Petition looks to close village school
By Lucia Suarez
STAFF WRITER | February 19,2013
CASTLETON — Frank Taggart said he believes taxpayers in Castleton will save a lot of money if the town closes the Village School and he is circulating a petition asking the School Board to put it on a special ballot for consideration.
Taggart, a general contractor in town, said the rising school taxes and the falling enrollment at the town’s elementary schools are what motivated him to draft the petition. He said it is “out of control.”
“We have got to stop somewhere,” he said during an interview in his office. “The towns of West Rutland and Proctor are K through 12 and they are doing it with less (money) than we are with K through 8.”
Taggart wants to move the sixth- through eighth-graders at the Village School on Mechanic Street to the Castleton Elementary School on Elementary School Road. It’s the same proposal both school boards considered a couple of years ago.
Enrollment at the Village School is 125 students, while the elementary school has 237 students.
Taggart said enrollment at both schools has continued to decline for many years, falling a combined 3 percent last year and a combined 4 percent this year.
He said for the merger to happen, some jobs would need to be cut — like one of the principals, a nurse and some custodians — but something needs to be done to save taxpayers money.
The proposed budget for the Castleton/Hubbardton Union School District is $5,856,264, which is up $228,154 more than this year’s budget of $5,628,110.
“I don’t feel comfortable with the numbers,” Taggart said. “I hate to see the principal and the custodians go, but something has to go.”
He said additional cost savings can be found in line items for some of the building and services and under building maintenance. With these cuts, the town could easily save close to $400,000 and this is without looking for more cuts, Taggart said.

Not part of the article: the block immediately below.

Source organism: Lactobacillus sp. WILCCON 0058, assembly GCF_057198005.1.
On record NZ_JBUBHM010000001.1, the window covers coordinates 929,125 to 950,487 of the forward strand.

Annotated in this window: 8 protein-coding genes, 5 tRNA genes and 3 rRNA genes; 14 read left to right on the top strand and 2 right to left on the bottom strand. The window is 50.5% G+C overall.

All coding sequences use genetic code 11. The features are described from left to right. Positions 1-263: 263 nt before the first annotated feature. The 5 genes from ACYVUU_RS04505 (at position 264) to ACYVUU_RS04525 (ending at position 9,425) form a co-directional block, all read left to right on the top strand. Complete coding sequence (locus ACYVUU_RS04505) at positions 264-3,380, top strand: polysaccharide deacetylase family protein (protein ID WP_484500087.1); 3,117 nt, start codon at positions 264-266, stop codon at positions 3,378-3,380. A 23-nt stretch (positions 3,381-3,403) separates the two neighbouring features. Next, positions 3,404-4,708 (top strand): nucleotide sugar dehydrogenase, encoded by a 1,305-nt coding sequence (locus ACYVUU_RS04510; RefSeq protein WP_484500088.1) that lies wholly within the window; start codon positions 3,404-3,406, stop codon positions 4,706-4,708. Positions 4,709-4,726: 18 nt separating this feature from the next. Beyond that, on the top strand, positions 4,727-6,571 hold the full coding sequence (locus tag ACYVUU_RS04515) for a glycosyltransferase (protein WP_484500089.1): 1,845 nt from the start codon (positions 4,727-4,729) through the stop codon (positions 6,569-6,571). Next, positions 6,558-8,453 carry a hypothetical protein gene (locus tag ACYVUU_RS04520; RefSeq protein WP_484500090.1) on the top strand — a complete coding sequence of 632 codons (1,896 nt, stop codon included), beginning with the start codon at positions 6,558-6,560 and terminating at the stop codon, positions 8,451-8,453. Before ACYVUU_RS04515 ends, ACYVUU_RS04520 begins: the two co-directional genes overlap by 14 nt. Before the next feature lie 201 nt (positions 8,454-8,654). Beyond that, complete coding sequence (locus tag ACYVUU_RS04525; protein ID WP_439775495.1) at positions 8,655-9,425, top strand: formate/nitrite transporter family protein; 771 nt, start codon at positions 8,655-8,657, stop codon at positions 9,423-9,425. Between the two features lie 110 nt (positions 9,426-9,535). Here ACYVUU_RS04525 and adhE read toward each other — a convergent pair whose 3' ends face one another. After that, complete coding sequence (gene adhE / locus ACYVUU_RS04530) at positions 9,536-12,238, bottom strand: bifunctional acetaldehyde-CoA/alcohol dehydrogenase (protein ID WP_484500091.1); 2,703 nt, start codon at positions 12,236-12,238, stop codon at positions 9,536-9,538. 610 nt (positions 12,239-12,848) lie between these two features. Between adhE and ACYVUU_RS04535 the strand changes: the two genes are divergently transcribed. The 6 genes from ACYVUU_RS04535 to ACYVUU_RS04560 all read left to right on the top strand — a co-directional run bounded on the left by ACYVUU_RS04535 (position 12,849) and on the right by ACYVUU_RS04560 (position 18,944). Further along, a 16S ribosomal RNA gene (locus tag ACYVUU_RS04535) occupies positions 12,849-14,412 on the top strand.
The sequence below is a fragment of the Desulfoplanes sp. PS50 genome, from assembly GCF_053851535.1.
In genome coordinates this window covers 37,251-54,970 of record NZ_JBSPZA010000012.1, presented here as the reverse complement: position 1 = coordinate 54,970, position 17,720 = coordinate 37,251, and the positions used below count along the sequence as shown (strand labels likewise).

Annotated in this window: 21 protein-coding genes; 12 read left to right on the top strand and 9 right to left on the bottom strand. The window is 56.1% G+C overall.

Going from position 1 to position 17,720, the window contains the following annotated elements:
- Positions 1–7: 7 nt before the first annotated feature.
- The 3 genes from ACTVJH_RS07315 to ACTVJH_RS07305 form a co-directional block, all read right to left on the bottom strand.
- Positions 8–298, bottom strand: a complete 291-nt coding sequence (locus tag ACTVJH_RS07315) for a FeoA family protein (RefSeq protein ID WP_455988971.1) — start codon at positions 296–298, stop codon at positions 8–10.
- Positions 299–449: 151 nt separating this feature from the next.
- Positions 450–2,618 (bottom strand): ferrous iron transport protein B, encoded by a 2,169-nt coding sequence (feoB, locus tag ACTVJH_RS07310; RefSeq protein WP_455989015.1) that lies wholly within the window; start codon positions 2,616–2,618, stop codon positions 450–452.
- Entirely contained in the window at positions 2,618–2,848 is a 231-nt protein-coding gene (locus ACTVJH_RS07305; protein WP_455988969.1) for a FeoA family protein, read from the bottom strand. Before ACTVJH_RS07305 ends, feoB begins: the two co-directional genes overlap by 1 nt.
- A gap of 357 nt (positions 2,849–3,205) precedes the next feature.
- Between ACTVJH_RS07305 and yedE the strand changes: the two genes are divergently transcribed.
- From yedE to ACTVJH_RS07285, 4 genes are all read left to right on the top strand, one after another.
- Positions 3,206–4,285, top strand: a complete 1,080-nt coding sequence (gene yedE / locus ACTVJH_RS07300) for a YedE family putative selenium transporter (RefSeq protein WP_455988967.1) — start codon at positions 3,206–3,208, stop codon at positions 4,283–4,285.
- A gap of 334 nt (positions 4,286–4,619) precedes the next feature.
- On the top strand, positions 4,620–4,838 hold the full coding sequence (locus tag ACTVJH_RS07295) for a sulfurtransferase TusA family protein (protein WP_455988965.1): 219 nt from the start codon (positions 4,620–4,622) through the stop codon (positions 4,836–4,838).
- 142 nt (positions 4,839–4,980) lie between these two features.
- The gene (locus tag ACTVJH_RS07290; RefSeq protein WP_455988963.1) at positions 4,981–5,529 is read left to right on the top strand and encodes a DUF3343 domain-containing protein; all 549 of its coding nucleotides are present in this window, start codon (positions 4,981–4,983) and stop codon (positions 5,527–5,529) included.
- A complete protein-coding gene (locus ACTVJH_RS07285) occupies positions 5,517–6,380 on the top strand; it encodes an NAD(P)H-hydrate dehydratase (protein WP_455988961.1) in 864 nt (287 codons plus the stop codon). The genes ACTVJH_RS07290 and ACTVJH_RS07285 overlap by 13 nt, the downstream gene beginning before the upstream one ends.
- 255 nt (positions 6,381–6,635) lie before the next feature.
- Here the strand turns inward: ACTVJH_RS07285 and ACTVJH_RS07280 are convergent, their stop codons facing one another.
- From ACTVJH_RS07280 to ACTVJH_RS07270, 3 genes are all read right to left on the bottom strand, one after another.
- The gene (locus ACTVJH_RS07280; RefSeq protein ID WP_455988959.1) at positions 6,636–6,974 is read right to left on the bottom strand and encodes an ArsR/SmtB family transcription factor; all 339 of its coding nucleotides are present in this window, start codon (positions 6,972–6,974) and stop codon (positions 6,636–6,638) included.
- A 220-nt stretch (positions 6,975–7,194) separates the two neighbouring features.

“I have been in business for 50 years,” he said. “It’s tough to do, but the economy is saying we should do something.”
The Castleton/Hubbardton School Board considered closing the village school and moving all students to the elementary school in 2010. After listening to several architectural proposals, the board ultimately decided to merge the sixth grade class with the upperclassmen and moved them into the village.
At the time, the school determined it would be too costly to move the seventh and eighth graders to the elementary school — it would cost about $5 million to replicate the village school at a new location.
Taggart disagrees adding that the School Board could do it for less, much less, using the same proposals. He said costs would go down if the board does not include a proposed baseball field and if it lowers the contingency fund.
“It can be done in under $600,000,” he said.
The empty school building would then go to the town which he hopes can be used for town offices — another issue that is unnecessarily spending taxpayer money, he said.
Taggart said he presented the petition to the School Board two weeks ago and that two members signed it, though he declined to say who. He wants to present the signed petition to the School Board at its first meeting in March.